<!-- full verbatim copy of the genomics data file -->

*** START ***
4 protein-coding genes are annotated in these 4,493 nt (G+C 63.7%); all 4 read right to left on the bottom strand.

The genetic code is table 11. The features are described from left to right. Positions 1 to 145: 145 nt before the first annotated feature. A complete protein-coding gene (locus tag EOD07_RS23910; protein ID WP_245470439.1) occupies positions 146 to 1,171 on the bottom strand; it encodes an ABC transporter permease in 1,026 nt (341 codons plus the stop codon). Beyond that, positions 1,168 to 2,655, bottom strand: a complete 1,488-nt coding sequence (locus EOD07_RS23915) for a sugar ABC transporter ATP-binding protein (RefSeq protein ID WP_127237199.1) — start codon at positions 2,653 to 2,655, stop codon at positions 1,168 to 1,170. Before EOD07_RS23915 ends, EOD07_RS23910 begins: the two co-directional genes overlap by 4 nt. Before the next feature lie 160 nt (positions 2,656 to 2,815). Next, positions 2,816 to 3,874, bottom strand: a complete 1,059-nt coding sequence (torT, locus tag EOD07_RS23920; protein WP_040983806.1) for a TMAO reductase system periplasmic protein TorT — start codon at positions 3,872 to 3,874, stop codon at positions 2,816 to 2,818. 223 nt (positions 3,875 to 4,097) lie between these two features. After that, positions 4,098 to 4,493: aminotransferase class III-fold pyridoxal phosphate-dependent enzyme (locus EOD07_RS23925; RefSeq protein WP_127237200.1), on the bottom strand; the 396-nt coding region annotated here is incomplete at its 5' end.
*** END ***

4 protein-coding genes are annotated in these 4,493 nt (G+C 63.7%); all 4 read right to left on the bottom strand.

The genetic code is table 11. The features are described from left to right. Positions 1 to 145: 145 nt before the first annotated feature. A complete protein-coding gene (locus tag EOD07_RS23910; protein ID WP_245470439.1) occupies positions 146 to 1,171 on the bottom strand; it encodes an ABC transporter permease in 1,026 nt (341 codons plus the stop codon). Beyond that, positions 1,168 to 2,655, bottom strand: a complete 1,488-nt coding sequence (locus EOD07_RS23915) for a sugar ABC transporter ATP-binding protein (RefSeq protein ID WP_127237199.1) — start codon at positions 2,653 to 2,655, stop codon at positions 1,168 to 1,170. Before EOD07_RS23915 ends, EOD07_RS23910 begins: the two co-directional genes overlap by 4 nt. Before the next feature lie 160 nt (positions 2,656 to 2,815). Next, positions 2,816 to 3,874, bottom strand: a complete 1,059-nt coding sequence (torT, locus tag EOD07_RS23920; protein WP_040983806.1) for a TMAO reductase system periplasmic protein TorT — start codon at positions 3,872 to 3,874, stop codon at positions 2,816 to 2,818. 223 nt (positions 3,875 to 4,097) lie between these two features. After that, positions 4,098 to 4,493: aminotransferase class III-fold pyridoxal phosphate-dependent enzyme (locus EOD07_RS23925; RefSeq protein WP_127237200.1), on the bottom strand; the 396-nt coding region annotated here is incomplete at its 5' end.